Today, I share a post about life: unmasked, a blog meme started by my sensational friend, Joy.
"Wait. What did you just say?"
Isn't that how you said pamphlet?
"Why do you keep pronouncing it that way?" Antonia started to laugh. The teasing, joyful laugh. "It has a soft ph sound."
I made a comment about her minor in English.
"No, no." She insisted, all furtive grace even in laughter. "Trust the girl who used to hand out tracts."
It was later, when we were all crowded on the bench outside the restaurant, emotions high and wavering, when the homeless woman came over and asked if she could sit with us. I got up and sat on the floor against the brick wall. Antonia talked to her, listened, asked her the quiet things.
Eventually we had to go inside. The woman asked us if we had any money because she was trying to rent a room. She showed us the business card of where she was trying to go, told us the exact amount she needed, showed us her driver's license, said she would be 63 in two months.
None of us had any money except for debit cards. I had a single dollar bill. I gave it to her. I asked if she was hungry. She said yes, but it would have to be soft food. She wouldn't come inside, but she would sit there on the bench and wait.
We ordered it to-go. For some reason it took longer than our own food and I sat there, at the table with the people I love, with the people who are fragile and vagabond in their own ways, and I turned over in my head the woman outside and wondered if she would be there by the time the food came.
And I wondered about the past week. I seem to run into the hungry or the possibly hungry often now. If this is the silence of God, it is a funny kind of silence.
I took the to-go bag outside and found her, as I breathed a quiet prayer of thanks, still sitting on that bench. I handed over the food and nearly walked away, because I didn't know what to do.
I felt blood pool in my feet and I sat, looking over at her and asking her name.
She smelled like lilly of the valley. She cried. She told me that she felt like she knew me and she began to cry more. She hugged me for bringing her food. She told me that since she felt that we were close she could share that the one thing that hurt the most was the way people looked at her.
And I didn't know what to say. I didn't know how to help. I didn't know what to do.
I asked her if she knew the church that was close by, but she was so worried about getting that room it didn't matter. But I didn't have money. I didn't think I had anything.
I had forgotten the protocol. I had forgotten the rote training of evangelism that said all a person needed was Jesus, that little sentence prayer, and it would all be alright. I kept wondering if I was supposed to do that, if I was supposed to put to Willa Mae the trite Gospel of forgiven sins but no place to rest her head.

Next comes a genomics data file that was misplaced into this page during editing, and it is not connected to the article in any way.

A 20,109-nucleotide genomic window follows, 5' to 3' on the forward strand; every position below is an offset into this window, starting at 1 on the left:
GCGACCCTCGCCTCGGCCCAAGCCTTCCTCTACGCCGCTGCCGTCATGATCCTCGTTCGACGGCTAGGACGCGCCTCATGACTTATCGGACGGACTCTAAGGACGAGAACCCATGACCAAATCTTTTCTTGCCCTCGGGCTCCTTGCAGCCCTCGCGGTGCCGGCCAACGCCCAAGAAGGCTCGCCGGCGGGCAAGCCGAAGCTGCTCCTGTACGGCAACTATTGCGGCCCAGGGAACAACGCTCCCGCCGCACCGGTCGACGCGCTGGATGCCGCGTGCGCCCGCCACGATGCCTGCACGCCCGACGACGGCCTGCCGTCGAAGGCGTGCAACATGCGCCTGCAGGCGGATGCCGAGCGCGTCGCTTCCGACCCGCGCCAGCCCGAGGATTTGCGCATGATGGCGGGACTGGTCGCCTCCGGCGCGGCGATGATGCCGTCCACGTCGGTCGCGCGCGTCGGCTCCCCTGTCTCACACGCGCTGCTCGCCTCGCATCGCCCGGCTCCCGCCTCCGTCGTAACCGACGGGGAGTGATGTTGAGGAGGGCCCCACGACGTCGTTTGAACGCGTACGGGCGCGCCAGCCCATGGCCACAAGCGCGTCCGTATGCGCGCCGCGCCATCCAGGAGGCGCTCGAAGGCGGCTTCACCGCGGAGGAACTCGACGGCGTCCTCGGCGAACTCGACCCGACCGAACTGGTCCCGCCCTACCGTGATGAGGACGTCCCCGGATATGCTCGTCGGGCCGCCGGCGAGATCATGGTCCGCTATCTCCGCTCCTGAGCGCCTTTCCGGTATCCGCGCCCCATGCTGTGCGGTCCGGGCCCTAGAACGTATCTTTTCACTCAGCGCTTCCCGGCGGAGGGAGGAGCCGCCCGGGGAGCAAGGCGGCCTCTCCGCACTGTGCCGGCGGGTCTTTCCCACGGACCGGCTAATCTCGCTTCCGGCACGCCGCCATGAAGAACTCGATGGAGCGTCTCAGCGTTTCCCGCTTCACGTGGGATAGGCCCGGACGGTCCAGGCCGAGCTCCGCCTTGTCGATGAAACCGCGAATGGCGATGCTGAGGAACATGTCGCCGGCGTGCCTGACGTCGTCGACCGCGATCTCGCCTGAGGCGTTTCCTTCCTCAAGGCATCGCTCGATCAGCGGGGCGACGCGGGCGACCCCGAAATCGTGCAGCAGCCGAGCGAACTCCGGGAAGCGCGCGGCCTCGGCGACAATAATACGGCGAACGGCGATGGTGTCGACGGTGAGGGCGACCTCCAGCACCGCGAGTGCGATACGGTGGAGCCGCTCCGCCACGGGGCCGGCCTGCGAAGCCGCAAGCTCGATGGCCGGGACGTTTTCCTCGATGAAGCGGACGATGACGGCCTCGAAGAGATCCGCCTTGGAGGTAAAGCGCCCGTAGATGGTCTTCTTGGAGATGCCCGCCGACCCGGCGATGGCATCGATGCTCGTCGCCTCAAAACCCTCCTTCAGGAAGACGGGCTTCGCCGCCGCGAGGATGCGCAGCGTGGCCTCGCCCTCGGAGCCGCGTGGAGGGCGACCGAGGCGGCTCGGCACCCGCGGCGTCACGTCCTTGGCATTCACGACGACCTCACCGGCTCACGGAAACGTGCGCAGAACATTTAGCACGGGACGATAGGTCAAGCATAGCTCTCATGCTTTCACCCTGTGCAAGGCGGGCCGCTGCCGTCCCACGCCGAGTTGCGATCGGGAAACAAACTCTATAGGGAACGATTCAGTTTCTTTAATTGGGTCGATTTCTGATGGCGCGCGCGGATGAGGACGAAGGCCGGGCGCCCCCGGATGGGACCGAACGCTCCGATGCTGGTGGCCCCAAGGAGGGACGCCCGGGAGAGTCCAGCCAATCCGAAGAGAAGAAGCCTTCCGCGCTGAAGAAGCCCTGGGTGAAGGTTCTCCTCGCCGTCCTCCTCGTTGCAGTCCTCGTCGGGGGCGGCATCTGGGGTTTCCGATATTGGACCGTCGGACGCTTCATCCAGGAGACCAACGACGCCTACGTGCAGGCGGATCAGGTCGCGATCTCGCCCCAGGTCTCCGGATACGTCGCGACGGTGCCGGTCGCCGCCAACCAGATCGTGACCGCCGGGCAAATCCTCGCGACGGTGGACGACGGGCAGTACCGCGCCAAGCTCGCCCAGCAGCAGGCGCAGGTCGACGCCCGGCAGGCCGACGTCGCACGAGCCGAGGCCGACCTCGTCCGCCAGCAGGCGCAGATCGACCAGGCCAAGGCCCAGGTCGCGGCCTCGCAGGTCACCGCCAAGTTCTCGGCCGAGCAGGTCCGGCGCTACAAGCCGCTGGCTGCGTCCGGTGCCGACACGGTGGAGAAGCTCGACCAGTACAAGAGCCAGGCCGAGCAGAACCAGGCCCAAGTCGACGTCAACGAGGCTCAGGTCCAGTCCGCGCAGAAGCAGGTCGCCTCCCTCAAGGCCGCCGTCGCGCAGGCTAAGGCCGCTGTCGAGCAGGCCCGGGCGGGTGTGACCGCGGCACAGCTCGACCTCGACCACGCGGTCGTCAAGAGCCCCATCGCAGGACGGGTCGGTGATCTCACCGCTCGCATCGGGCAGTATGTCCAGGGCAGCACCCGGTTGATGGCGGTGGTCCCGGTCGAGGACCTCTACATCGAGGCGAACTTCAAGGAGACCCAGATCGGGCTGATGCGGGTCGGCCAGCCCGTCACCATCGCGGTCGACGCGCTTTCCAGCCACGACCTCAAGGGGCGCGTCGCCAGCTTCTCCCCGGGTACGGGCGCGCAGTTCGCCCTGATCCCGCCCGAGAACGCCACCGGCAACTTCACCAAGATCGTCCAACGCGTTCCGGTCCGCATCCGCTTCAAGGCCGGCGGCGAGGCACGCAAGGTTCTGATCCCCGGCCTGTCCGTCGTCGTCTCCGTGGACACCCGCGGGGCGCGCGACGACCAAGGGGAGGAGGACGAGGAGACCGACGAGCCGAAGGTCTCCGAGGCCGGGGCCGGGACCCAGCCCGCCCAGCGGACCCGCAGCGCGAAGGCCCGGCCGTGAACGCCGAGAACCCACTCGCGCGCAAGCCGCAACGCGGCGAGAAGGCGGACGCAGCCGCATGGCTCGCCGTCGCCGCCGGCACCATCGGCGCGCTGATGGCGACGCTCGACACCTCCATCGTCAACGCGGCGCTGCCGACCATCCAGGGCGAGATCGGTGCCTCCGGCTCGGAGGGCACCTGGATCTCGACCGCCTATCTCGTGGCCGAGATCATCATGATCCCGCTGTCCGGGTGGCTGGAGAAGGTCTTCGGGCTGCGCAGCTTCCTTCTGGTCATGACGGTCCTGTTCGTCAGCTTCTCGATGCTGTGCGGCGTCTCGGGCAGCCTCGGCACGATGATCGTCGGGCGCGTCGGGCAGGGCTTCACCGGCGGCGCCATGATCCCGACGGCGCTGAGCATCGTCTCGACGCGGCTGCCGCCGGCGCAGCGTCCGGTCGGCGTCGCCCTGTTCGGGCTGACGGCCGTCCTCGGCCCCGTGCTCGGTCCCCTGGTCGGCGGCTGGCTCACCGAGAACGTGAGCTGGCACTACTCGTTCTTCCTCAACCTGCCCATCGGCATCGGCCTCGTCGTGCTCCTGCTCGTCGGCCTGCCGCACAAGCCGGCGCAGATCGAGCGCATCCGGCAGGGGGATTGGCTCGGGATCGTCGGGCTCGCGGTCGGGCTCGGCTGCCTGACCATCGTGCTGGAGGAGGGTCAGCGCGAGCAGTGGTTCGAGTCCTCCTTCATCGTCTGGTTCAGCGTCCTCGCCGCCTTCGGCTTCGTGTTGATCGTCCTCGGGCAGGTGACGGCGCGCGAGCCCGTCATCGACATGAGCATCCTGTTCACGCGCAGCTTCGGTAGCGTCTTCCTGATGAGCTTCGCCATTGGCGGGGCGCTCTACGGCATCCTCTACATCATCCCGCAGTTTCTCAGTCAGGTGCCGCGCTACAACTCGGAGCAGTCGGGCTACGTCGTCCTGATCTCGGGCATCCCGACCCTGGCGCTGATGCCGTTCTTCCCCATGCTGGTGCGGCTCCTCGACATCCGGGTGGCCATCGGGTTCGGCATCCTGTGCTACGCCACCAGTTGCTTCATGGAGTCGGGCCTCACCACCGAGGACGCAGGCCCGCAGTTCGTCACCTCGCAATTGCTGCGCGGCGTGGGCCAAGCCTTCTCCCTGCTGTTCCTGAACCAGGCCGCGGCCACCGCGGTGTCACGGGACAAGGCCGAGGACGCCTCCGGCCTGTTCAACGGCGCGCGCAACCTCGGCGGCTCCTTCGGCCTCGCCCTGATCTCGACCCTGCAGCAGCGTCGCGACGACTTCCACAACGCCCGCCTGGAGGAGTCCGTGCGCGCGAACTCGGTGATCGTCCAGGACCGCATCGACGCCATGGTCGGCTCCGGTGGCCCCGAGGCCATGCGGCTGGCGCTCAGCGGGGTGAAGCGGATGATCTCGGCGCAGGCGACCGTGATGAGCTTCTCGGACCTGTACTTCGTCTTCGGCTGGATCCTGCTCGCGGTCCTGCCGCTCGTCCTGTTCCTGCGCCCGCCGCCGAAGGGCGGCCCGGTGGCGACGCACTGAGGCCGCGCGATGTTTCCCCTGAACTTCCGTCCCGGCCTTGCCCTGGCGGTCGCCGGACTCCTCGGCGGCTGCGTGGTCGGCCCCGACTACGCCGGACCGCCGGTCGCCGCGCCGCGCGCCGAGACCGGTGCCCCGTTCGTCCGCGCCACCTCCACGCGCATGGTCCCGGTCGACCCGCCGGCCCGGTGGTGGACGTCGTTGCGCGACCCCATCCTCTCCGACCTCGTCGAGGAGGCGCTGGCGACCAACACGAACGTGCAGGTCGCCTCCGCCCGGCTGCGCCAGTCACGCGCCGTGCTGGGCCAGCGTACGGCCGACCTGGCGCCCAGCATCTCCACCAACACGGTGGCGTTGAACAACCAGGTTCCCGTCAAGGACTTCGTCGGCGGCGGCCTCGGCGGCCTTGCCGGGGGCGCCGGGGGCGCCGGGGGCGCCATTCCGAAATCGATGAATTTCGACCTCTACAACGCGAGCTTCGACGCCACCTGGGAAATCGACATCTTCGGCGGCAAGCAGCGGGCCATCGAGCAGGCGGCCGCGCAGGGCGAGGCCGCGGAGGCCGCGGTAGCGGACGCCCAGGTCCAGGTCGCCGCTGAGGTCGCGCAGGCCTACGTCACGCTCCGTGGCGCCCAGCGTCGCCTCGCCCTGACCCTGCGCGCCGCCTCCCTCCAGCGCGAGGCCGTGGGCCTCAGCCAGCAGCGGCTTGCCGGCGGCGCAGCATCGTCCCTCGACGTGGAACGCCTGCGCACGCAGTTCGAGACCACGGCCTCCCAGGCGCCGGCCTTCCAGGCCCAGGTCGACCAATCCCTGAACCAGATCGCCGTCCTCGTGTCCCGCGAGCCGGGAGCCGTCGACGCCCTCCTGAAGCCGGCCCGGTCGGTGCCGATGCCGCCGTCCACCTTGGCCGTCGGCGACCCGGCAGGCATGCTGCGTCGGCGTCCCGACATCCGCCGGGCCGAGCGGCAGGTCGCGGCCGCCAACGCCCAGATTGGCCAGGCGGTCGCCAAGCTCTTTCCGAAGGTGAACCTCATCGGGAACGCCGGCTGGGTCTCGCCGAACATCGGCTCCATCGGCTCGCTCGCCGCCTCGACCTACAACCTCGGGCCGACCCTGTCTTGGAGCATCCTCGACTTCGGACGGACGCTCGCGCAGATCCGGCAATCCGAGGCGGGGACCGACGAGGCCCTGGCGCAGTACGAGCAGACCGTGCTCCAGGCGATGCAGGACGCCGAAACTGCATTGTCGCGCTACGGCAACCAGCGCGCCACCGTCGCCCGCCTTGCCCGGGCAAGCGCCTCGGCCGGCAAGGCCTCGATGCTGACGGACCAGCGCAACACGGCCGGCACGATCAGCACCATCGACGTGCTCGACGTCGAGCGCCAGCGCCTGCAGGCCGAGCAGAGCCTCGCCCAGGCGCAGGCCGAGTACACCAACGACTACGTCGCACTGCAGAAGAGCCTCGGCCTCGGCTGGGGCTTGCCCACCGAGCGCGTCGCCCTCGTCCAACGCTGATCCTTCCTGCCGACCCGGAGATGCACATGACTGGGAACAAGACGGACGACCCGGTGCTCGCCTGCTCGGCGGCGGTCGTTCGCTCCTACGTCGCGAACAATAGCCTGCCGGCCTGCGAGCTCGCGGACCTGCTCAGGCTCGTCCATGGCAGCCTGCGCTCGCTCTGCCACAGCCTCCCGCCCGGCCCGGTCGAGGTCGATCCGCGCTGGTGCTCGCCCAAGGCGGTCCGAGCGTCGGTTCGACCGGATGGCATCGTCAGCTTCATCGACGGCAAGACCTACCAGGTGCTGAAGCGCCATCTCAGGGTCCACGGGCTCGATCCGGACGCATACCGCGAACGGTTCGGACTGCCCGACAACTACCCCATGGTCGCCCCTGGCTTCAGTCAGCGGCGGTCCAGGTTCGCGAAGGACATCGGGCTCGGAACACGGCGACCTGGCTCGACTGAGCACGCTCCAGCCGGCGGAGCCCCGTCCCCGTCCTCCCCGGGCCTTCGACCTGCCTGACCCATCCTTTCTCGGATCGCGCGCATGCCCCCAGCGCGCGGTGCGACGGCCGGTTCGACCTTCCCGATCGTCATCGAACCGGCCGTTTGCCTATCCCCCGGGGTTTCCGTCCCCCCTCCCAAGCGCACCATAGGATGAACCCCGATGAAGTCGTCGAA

I remembered when I used to think people were fixed by handing them a pamphlet.
I felt peace. I felt the peace of the silent God that I felt Willa Mae already knew.
I asked if I could pray for her.
It has been nearly four years since I volunteered to pray aloud and in front of and for a perfect stranger. I have prayed for people that have not known I was praying for them, have prayed for those I have met a few times, but it has been since the days of rambling glory and hope church camps that I reached out to a perfect stranger and asked to convey an intimacy too great for speech.
She asked if I would. So I did, jagged and struggling words. I prayed for her highest good, since I didn't know what exactly that was. I prayed she would find a room. I prayed that her family would be alright. I prayed that she would be fed often. (And I meant, by that, feeding in every single way.)
When I was done she hugged me tight and I smelled lilly of the valley again. Lilies, like the flower representing the Virgin Mary and the hope of Christ, which solemnly but quietly spring from crucifixion scenes in the Renaissance.
And then I had nothing else, she had nothing else, so I went back inside.
An hour later, our small band of bric-a-brac grace and hard won love walked out of the restaurant to find Willa Mae still there.
"I'm $-- away," she called, "It was your prayer!"
Maybe. Maybe it was.
Who can fathom the mind of God? Who can know what the Spirit or the angels work for the simplest good?
Willa Mae with the kind eyes and the smells of summer. Willa Mae who only needed a place to rest her head.
It's so hard for me to hear Him right now.
Had I given her a stone to sleep on by only putting food in her hands? Had I missed the call to look after the poor? Had I missed the moment in which I was supposed to share the Gospel, lead her in that sentence prayer, guarantee her eternal soul?
Willa Mae was smiling. Damp eyes and turned up lips, smiling. Peaceful smiling.
"I think she knew." Antonia said on our way back, passing under the intermittent lights of the underpass like so much glory to glory. "Call it the old charismatic in me, but I think she knew."
Gospel. This is gospel. Willa Mae knew the Saviour. Somehow.
Sometimes, all we have is the specter of uncomfortable grace. The moment in which we feel all of it is wrong: cosmos, words, and most of all ourselves. And in that space, the Holy Ghost enters and turns all this fumbling doubt into food for years to come.
At least, this is the great and alarming hope.
"I think she did too." I said. "I felt it too."
And we continued on into the night, under the watch of the stars hidden behind late winter clouds, but which shine all the same.
It is my joy, with Joy, to share here words that expose life honestly, openly, and messily. Some days my posts for this meme are about this chaos of being, other days I manage a bit more gentle words.Would you join us in sharing the vulnerable times, the unordered times, the unkempt rooms?